It’s All In Your Head…

I think one of my biggest love/hate relationships is with action or martial arts movies. On the one hand, I absolutely love me a good action flick. John Wick, are you kidding? Love that movie. Kickboxer, Bloodsport and the original karate kid movies, to name a few. On the other hand, watching a fight scene for me is like trying to watch a science fiction movie with Neil Degrasse Tyson; he’s likely going to point out all the impossibilities in a sci-fi flick. I’m really no better.

Movie fight scenes are usually the climax of the storyline, with two combatants or more squaring off against one another and fighting, usually for their lives, for whatever cause or justice they may be seeking. The prolonged nature of these fights usually present certain impossibilities when it comes to a real life fight. First of all, the sheer amount of daily training that fighters have to go through in order to make it through a professional fight is unreal. And those are only a few minutes per round, at best. So seeing a thirty minute fight with high flying techniques and impressive shows of strength and some acrobatics thrown in, isn’t just unlikely; most human bodies can’t sustain that level of exertion for that long.

But the biggest issue I have is with all of the hits to the head that we see in movies and on television. The opponents exchange blow after blow after blow and just keep right on fighting until the penultimate moment where one overpowers the other. The problem with this is that the ability to shake off a strike to the head isn’t something you can train for. And getting punched or kicked in the skull can cause all sorts of short term injuries and effects, the likes of which we usually don’t see on screen. I’m writing this post in the aftermath of having taken ONE punch to the head recently,

Even one strike to the head can potentially cause headaches, dizziness, blurred or darkened vision, memory loss and problems with one’s balance. If your head is struck in just the right way, you can potentially suffer a concussion, which is a traumatic brain injury that usually results from the brain jostling around inside the head. According to an article posted by the Mayo Clinic, “Some concussions cause you to lose consciousness, but most do not.” This is important because it continues to impress me how some people, even in karate, have often said ‘Oh, you don’t have a concussion because you didn’t pass out.’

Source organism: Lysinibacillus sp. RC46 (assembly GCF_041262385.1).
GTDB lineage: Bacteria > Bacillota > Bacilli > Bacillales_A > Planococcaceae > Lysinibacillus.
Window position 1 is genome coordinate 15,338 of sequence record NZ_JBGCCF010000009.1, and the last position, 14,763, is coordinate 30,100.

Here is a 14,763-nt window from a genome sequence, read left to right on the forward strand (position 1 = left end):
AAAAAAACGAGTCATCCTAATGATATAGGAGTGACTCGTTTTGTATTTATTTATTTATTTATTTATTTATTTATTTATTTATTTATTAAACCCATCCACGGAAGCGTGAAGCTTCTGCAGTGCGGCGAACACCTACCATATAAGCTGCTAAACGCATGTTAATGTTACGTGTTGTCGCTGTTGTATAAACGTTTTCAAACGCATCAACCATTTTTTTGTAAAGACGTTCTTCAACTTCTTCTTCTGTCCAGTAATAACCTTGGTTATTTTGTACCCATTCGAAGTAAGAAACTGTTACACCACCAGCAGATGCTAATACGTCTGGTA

Although most mild concussion will pass in a short period of time, you should seek out medical attention if you experience bouts of frequent vomiting, if you do lose consciousness, bleeding from any orifice or if your symptoms worsen over time instead of getting better. Hopefully I’m not freaking anyone out; not every hit to the head will cause any or all of these issues. It’s just something to be cognizant of. After all, I got hit to the head last Wednesday night and had a light headache for the evening but was fine by the next day.

While there’s nothing wrong with enjoying it, don’t believe everything you see on television and in movies. Even if you are a karate practitioner and train consistently, don’t assume you’ll necessarily be able to maintain a sustained confrontation and experience multiple hits to the face and head and just keep going. Your body just isn’t designed to take it. Now, if you’ll excuse me, I’m going to go watch Karate Kid. Sweep the leg! ☯️

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I am a practitioner of the martial arts and student of the Buddhist faith. I have been a Type 1 Diabetic since I was 4 years old and have been fighting the uphill battle it includes ever since. I enjoy fitness and health and looking for new ways to improve both, as well as examining the many questions of life. Although I have no formal medical training, I have amassed a wealth of knowledge regarding health, Diabetes, martial arts as well as Buddhism and philosophy. My goal is to share this information with the world, and perhaps provide some sarcastic humour along the way. Welcome!

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